'Am I not, Crape? I am, you know,
Above all those who are below.
Have I not knowledge? and for wit,
Money will always purchase it:
Nor, if it needful should be found,
Will I grudge ten or twenty pound,
For which the whole stock may be bought
Of scoundrel wits, not worth a groat.
But lest I should proceed too far,
I'll feel my friend the Minister,
(Great men, Crape, must not be neglected)
How he in this point is affected;
For, as I stand a magistrate,
To serve him first, and next the state,
Perhaps he may not think it fit
To let his magistrates have wit.
Boast I not, at this very hour,
Those large effects which troop with power?
Am I not mighty in the land?
Do not I sit whilst others stand?
Am I not with rich garments graced,
In seat of honour always placed?
And do not cits of chief degree,
Though proud to others, bend to me?
Have I not, as a Justice ought,
The laws such wholesome rigour taught,
That Fornication, in disgrace,
Is now afraid to show her face,
And not one whore these walls approaches
Unless they ride in their own coaches?
And shall this Fame, an old poor strumpet,
Without our licence sound her trumpet,
And, envious of our city's quiet,
In broad daylight blow up a riot?
If insolence like this we bear,
Where is our state? our office where?
Farewell, all honours of our reign;
Farewell, the neck-ennobling chain,
Freedom's known badge o'er all the globe;
Farewell, the solemn-spreading robe;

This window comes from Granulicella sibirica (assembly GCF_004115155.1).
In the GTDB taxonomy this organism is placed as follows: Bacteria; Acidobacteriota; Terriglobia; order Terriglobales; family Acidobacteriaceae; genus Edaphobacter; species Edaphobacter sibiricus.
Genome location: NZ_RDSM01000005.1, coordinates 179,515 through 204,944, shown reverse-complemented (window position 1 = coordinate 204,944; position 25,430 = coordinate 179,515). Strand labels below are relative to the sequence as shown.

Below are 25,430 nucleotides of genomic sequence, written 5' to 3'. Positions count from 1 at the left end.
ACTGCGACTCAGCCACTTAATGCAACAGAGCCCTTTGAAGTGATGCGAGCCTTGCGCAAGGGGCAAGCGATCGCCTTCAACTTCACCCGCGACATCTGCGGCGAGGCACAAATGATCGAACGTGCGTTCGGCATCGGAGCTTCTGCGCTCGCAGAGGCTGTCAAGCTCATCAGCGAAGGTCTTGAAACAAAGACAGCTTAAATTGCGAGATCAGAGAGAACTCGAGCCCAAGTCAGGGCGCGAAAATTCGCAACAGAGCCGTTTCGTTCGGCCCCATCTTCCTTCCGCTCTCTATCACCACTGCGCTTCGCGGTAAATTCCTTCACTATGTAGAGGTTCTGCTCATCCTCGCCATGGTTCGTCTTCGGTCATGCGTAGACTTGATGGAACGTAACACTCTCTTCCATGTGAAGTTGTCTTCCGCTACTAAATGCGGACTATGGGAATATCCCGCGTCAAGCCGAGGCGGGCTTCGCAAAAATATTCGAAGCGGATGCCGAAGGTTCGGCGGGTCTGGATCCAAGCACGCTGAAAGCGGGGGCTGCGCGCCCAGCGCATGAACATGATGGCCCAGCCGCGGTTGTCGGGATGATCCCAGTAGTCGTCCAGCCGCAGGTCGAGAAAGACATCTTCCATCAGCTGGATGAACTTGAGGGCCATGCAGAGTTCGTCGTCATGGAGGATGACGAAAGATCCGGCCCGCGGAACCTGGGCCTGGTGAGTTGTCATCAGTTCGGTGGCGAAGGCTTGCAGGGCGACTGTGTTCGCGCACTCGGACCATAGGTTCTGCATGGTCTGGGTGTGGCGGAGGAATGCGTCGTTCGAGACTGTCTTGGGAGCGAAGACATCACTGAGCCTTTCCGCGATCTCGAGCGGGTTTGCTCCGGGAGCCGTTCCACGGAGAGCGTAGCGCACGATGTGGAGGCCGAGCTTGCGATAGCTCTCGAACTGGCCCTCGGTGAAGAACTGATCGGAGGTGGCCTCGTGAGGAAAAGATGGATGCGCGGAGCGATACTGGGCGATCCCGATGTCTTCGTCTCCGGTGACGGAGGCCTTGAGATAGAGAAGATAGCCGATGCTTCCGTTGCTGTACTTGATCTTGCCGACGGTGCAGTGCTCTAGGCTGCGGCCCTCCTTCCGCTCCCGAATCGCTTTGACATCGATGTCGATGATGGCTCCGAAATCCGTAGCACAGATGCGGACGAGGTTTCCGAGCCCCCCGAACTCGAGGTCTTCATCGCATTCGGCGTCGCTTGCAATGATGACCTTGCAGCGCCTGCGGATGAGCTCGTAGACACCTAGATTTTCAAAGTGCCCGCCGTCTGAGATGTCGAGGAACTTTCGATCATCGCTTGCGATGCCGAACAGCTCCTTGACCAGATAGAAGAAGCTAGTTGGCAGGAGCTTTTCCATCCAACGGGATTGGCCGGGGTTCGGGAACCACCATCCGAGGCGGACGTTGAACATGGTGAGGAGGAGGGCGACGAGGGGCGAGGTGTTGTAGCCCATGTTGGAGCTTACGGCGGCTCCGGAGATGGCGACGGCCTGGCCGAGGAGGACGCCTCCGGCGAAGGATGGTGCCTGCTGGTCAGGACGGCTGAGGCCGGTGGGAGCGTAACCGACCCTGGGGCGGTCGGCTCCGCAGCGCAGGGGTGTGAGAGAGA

Farewell, the sword; farewell, the mace;
Farewell, all title, pomp, and place;
Removed from men of high degree,
(A loss to them, Crape, not to me)
Banish'd to Chippenham or to Frome,
Dulman once more shall ply the loom.'
Crape, lifting up his hands and eyes,
'Dulman!—the loom!—at Chippenham!'—cries;
'If there be powers which greatness love,
Which rule below, but dwell above,
Those powers united all shall join
To contradict the rash design.
Sooner shall stubborn Will lay down
His opposition with his gown;
Sooner shall Temple leave the road
Which leads to Virtue's mean abode;
Sooner shall Scots this country quit,
And England's foes be friends to Pitt,
Than Dulman, from his grandeur thrown,
Shall wander outcast and unknown.
Sure as that cane,' (a cane there stood
Near to a table made of wood,
Of dry fine wood a table made,
By some rare artist in the trade,
Who had enjoy'd immortal praise
If he had lived in Homer's days)
'Sure as that cane, which once was seen
In pride of life all fresh and green,
The banks of Indus to adorn,
Then, of its leafy honours shorn,
According to exactest rule,
Was fashion'd by the workman's tool,
And which at present we behold
Curiously polish'd, crown'd with gold,
With gold well wrought; sure as that cane
Shall never on its native plain
Strike root afresh, shall never more
Flourish in tawny India's shore,
So sure shall Dulman and his race
To latest times this station grace.'
Dulman, who all this while had kept
His eyelids closed as if he slept,
Now looking steadfastly on Crape,
As at some god in human shape:
'Crape, I protest, you seem to me
To have discharged a prophecy:
Yes—from the first it doth appear
Planted by Fate, the Dulmans here
Have always held a quiet reign,
And here shall to the last remain.
'Crape, they 're all wrong about this ghost—
Quite on the wrong side of the post—
Blockheads! to take it in their head
To be a message from the dead,
For that by mission they design,
A word not half so good as mine.
Crape—here it is—start not one doubt—
A plot—a plot—I've found it out.'
'O God!' cries Crape, 'how bless'd the nation,
Where one son boasts such penetration!'
'Crape, I've not time to tell you now
When I discover'd this, or how;
To Stentor go—if he's not there,
His place let Bully Norton bear—
Our citizens to council call—
Let all meet—'tis the cause of all:
Let the three witnesses attend,